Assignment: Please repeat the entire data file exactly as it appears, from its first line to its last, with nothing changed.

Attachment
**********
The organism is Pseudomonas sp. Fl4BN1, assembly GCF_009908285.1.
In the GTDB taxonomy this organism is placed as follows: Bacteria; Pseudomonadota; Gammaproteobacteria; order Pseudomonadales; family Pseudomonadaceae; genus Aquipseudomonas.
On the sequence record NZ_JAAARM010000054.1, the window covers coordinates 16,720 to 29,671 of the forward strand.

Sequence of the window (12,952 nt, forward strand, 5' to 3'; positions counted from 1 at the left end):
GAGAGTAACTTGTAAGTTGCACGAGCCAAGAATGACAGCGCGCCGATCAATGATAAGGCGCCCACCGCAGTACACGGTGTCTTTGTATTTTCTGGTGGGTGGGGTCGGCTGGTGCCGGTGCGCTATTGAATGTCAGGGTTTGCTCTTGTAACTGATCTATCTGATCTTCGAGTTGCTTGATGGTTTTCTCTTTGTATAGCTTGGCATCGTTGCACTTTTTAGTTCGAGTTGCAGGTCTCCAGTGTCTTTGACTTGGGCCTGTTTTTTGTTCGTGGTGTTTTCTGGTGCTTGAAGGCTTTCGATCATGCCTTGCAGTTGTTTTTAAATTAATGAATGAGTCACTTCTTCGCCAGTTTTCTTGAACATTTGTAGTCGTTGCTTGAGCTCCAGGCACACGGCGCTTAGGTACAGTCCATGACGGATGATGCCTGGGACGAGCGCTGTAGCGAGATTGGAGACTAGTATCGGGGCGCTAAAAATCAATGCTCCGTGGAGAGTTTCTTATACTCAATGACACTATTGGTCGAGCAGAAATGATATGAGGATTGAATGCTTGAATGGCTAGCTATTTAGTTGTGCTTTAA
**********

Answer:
The organism is Pseudomonas sp. Fl4BN1, assembly GCF_009908285.1.
In the GTDB taxonomy this organism is placed as follows: Bacteria; Pseudomonadota; Gammaproteobacteria; order Pseudomonadales; family Pseudomonadaceae; genus Aquipseudomonas.
On the sequence record NZ_JAAARM010000054.1, the window covers coordinates 16,720 to 29,671 of the forward strand.

Sequence of the window (12,952 nt, forward strand, 5' to 3'; positions counted from 1 at the left end):
GAGAGTAACTTGTAAGTTGCACGAGCCAAGAATGACAGCGCGCCGATCAATGATAAGGCGCCCACCGCAGTACACGGTGTCTTTGTATTTTCTGGTGGGTGGGGTCGGCTGGTGCCGGTGCGCTATTGAATGTCAGGGTTTGCTCTTGTAACTGATCTATCTGATCTTCGAGTTGCTTGATGGTTTTCTCTTTGTATAGCTTGGCATCGTTGCACTTTTTAGTTCGAGTTGCAGGTCTCCAGTGTCTTTGACTTGGGCCTGTTTTTTGTTCGTGGTGTTTTCTGGTGCTTGAAGGCTTTCGATCATGCCTTGCAGTTGTTTTTAAATTAATGAATGAGTCACTTCTTCGCCAGTTTTCTTGAACATTTGTAGTCGTTGCTTGAGCTCCAGGCACACGGCGCTTAGGTACAGTCCATGACGGATGATGCCTGGGACGAGCGCTGTAGCGAGATTGGAGACTAGTATCGGGGCGCTAAAAATCAATGCTCCGTGGAGAGTTTCTTATACTCAATGACACTATTGGTCGAGCAGAAATGATATGAGGATTGAATGCTTGAATGGCTAGCTATTTAGTTGTGCTTTAA